In the second half of this week, central bankers will make their annual pilgrimage to Jackson Hole, Wyoming, to attend an economic conference entitled “Fostering a dynamic global economy”.
Held every year since 1978 by the Kansas City Federal Reserve Bank, the event is a get-together of central bankers, academics and other policy experts, who discuss future trends in economics and central banking.
US Fed chair Janet Yellen and ECB President Mario Draghi, both of whom will be speaking at Jackson Hole, will be under close scrutiny from investors for any clues on future monetary policy decisions.
The event has generated many big headlines in the past and so “should not be taken lightly,” according to Intermoney. But it flags the fact that the ECB has already said Draghi will focus on the conference theme “and avoid dealing with sensitive monetary policy matters.”
“So we would expect issues like productivity, investment and improvements in education to dominate the Italian banker’s speech.”
“Given the proximity of the ECB’s next meeting on September 7, it’s very likely that Draghi will keep a low profile in terms of what he says…although you never know.”
Meanwhile, Janet Yellen is due to speak about financial stability on Friday, so there could be some margin for her to provide a fresh indication about the timing of the normalisation of the Fed’s balance sheet.
Some analysts believe the minutes of the US central bank’s late July meeting reflected a degree of discrepancy amongst FOMC members, rekindling the debate on when the start of the Fed’s balance sheet reduction will happen.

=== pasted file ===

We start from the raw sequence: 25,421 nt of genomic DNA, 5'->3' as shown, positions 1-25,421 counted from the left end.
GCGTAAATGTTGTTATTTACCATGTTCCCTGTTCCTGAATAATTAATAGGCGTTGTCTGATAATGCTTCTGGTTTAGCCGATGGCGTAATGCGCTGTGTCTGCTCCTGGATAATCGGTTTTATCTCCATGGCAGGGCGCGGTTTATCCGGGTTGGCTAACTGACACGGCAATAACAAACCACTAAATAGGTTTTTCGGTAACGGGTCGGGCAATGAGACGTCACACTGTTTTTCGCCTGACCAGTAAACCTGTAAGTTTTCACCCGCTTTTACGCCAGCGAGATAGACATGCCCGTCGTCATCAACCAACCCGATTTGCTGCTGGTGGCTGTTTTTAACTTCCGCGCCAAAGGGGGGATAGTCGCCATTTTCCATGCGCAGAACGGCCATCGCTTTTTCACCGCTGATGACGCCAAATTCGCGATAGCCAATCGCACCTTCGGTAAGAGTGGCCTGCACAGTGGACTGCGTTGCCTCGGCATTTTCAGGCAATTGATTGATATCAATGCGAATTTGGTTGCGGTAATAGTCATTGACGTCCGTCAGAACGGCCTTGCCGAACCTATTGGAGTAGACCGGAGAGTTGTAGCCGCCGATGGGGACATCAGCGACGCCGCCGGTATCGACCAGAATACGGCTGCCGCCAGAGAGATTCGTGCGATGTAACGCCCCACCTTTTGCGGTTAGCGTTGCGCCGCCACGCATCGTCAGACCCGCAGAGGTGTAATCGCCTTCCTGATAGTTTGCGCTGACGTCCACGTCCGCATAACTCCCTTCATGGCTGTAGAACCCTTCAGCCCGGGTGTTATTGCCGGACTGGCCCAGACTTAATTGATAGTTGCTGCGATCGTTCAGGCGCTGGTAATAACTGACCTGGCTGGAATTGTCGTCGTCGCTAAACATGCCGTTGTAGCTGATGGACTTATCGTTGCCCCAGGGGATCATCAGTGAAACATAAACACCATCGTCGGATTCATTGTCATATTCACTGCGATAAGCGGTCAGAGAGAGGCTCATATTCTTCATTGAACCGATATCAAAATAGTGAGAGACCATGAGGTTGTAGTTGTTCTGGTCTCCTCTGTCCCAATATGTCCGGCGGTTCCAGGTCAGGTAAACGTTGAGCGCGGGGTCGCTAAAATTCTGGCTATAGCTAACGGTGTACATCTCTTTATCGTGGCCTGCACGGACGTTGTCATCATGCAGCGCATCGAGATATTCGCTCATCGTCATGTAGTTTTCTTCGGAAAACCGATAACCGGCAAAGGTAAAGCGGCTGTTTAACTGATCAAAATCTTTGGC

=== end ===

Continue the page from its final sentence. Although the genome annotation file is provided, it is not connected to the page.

Deutsche Bank Markets Research team agrees the Fed “should matter more than the ECB at Jackson Hole,” highlighting the fact it is “in the driving seat” in terms of further interest rate moves.
“The ECB remains on a narrow path towards a gradual exit. Macro conditions and future PSPP reinvestments support a reduction of the pace of QE…But the euro strength prevents it from signalling a more aggressive tightening.”
“Following Draghi’s Sintra speech, we argued that the US will have to lead any further move in rates. Ahead of Jackson Hole, this assessment remains valid.”
Deutsche Bank adds that the Fed has already prepared the way for announcing “a reinvestment taper in September without hiking. However, the weaker than expected inflation has frayed the support for a December rate hike.”
However New York Fed President William Dudley showed more support for a rate hike in December in comments made last week:
“With fed funds currently at 1.15%, there is scope for one to two more hikes without monetary policy becoming restrictive,” Deutsche Bank notes.